Mtel R8: All games drawn in Sofia

5/20/2005 – After two very exciting rounds, with only one drawn game, today the players in Sofia had a more peaceful day. But of course bare results can be deceptive: Topalov vs Judit Polgar was a bitter 68-move struggle. We bring you an (updated) full report with lots of beautiful pictures by Valery Zahov.

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Super GM Tournament
in Sofia

Six of the world's top players
clash in the M-Tel Masters

May 11 to 22, 2005
in the Grand Hotel Sofia, Bulgaria

The Mtel Masters Super Tournament is under way. It is a category 20 event with an Elo average of 2744. The time controls are classic (up to seven hours per game) and the tournament is a double round robin (every player plays every other player twice). There is a special rule in place at this Super Tournament: draw offers are not allowed, i.e. draws by mutual agreement between the players are forbidden, only technical draws may be given by the arbiter.

Round eight report

All games were drawn today, but one of them stands out as perhaps the most complicated and hard-fought encounters of this tournament. Our statistics show that so far we have had 15 draws in 24 games, which comes to 63%. Before we draw any conclusions we must compare this to the averages of major Super-GM round robins. Linares 2004 had 79%; in 2005 it was 65%. Wijk aan Zee, which has 14 players of rather varied playing strengths, had a 55% drawing stastic in 2004, and 63% in 2005.

It is too early – two rounds too early in fact – to draw final conclusions, but the experts are already discussing the effect of the innovative anti-draw rule which is being used in Sofia. Nigel Short, former world champion challenger, says that one important aspect is that, with the players forced to continue in games they would normally have peacefully abandoned at a very early stage, there is an unusual element of fatigue to be observed in Sofia. "Kramnik would under normal circumstances never have blundered the way he did in round seven against Anand," said Nigel. "It is completely inconceivable, and can only be attributed to parts of his brain not communicating properly. And that is brought on by fatigue. In normal events of this kind players have got used to taking breaks, playing short, unfought games to regain strength. Like marathon runners stopping at rest houses for tea and biscuit breaks during the race. Suddenly they are forced to abandon this habit and experience something completely new to them: deep, mind-numbing exhaustion."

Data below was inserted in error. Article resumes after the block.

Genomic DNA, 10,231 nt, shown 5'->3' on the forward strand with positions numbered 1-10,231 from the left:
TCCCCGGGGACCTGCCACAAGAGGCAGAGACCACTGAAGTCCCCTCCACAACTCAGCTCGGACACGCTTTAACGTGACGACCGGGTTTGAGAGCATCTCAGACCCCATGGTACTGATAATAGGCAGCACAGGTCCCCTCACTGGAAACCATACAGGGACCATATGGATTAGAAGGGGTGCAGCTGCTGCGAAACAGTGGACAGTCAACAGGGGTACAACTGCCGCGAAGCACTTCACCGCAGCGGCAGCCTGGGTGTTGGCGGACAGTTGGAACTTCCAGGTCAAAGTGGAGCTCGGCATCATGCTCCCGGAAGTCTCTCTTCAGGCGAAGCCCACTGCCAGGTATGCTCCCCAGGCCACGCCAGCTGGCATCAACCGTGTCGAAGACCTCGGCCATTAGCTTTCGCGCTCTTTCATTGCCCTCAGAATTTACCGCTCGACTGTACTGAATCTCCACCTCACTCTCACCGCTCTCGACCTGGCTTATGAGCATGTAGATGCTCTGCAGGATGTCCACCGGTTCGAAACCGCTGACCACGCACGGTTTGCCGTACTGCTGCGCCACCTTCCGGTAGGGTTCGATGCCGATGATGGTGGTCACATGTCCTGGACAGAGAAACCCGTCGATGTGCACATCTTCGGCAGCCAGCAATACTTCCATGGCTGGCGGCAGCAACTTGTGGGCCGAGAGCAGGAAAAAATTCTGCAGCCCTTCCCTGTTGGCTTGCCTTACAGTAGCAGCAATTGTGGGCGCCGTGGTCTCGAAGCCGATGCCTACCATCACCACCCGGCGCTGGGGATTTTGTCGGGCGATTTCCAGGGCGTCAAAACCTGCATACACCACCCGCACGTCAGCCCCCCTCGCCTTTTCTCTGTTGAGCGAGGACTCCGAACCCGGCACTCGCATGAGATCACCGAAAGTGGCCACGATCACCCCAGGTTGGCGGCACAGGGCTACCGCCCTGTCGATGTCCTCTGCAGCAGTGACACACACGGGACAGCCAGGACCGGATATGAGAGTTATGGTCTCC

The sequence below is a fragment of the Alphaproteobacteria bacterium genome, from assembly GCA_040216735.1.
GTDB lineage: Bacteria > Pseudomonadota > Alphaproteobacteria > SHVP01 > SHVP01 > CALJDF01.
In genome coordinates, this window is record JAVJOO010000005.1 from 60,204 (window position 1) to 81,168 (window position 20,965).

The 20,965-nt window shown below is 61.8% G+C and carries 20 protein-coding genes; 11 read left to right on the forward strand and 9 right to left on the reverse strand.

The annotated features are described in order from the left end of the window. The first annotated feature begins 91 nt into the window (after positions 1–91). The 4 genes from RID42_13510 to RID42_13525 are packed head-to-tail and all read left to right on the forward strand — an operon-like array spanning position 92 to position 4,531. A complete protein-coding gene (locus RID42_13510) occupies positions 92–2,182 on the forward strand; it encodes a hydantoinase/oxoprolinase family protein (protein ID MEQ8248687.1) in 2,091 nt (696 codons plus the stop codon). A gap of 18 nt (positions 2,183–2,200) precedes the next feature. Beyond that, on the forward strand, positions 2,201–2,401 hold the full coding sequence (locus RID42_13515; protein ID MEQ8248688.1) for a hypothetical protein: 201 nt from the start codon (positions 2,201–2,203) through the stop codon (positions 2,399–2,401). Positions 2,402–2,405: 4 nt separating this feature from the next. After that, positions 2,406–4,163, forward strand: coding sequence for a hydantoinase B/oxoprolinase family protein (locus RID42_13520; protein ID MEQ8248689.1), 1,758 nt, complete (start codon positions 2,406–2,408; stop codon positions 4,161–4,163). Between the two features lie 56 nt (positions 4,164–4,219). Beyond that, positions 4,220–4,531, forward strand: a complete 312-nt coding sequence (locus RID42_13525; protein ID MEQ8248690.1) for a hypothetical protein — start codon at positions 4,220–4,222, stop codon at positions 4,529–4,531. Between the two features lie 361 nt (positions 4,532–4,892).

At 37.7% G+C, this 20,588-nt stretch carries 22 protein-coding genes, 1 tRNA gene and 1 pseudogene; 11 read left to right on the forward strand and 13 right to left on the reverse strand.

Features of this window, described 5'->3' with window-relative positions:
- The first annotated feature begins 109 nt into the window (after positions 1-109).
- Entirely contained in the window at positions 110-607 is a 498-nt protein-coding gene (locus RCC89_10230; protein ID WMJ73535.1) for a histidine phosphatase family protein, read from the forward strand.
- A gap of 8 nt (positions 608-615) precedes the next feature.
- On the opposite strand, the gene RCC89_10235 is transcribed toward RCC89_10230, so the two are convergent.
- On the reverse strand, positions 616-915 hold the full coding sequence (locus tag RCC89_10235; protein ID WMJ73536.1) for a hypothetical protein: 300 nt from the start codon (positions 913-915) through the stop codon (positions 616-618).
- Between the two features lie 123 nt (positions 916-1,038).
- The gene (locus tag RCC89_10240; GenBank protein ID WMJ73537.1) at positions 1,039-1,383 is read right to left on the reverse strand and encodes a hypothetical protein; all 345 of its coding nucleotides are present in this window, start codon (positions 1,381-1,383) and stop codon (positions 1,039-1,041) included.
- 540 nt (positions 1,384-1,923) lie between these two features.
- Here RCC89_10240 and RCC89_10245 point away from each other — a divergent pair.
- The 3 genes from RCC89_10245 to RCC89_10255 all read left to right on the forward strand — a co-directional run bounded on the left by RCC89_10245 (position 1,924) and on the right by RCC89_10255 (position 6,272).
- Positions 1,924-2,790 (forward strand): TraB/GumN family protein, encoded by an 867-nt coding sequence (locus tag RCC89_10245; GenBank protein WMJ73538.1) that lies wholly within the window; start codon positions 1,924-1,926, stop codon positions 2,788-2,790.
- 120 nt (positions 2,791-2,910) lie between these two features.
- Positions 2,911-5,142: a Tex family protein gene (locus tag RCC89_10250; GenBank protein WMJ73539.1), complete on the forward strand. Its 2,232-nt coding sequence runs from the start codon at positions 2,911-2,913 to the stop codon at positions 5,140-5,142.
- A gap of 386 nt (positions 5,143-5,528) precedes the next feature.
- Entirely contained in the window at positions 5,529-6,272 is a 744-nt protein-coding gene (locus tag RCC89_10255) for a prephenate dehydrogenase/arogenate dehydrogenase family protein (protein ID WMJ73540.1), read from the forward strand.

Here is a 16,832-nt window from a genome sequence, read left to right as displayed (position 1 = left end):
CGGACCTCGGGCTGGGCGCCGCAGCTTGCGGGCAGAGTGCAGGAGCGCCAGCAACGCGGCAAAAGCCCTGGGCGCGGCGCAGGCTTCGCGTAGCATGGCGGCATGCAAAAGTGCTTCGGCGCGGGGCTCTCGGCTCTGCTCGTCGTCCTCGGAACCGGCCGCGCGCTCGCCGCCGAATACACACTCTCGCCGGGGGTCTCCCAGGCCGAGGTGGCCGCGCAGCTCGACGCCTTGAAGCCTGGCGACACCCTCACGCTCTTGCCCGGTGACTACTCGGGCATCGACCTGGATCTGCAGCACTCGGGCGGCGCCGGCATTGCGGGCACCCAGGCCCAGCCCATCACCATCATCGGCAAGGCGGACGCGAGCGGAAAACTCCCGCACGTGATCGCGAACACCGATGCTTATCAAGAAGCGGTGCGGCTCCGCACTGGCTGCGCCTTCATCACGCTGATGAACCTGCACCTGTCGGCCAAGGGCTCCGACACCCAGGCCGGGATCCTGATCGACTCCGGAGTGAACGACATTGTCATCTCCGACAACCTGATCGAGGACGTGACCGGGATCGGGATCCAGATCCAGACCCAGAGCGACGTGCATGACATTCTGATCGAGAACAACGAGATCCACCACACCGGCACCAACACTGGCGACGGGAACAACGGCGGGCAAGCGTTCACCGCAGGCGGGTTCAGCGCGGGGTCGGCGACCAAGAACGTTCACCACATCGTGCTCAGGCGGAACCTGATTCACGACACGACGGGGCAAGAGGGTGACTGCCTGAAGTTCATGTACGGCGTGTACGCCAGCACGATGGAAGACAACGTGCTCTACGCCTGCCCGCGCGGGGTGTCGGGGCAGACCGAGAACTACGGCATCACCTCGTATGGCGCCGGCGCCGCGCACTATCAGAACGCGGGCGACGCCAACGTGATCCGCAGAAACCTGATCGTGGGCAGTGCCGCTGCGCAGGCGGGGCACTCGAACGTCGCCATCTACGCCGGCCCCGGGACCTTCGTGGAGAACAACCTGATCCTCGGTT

Two former FIDE world champions: Ruslan Ponomariv and Vishy Anand

On to the games. Ponomariov vs Anand was a symmetrical English, with the young Ukrainian whom everybody expected to come in dead last, gaining a slight advantage with a novelty on move 16. "Pono" used this to pick up a pawn and tried for 54 moves to convert it into a win. But Anand knew the theory of rook endings well enough to keep things under control. And he produced his trademark reaction to the anti-draw rule by playing the game all the way to bare kings for the third time in this tournament. We are waiting for the arbiter to force him to play on in one of these games, but probably that will not happen...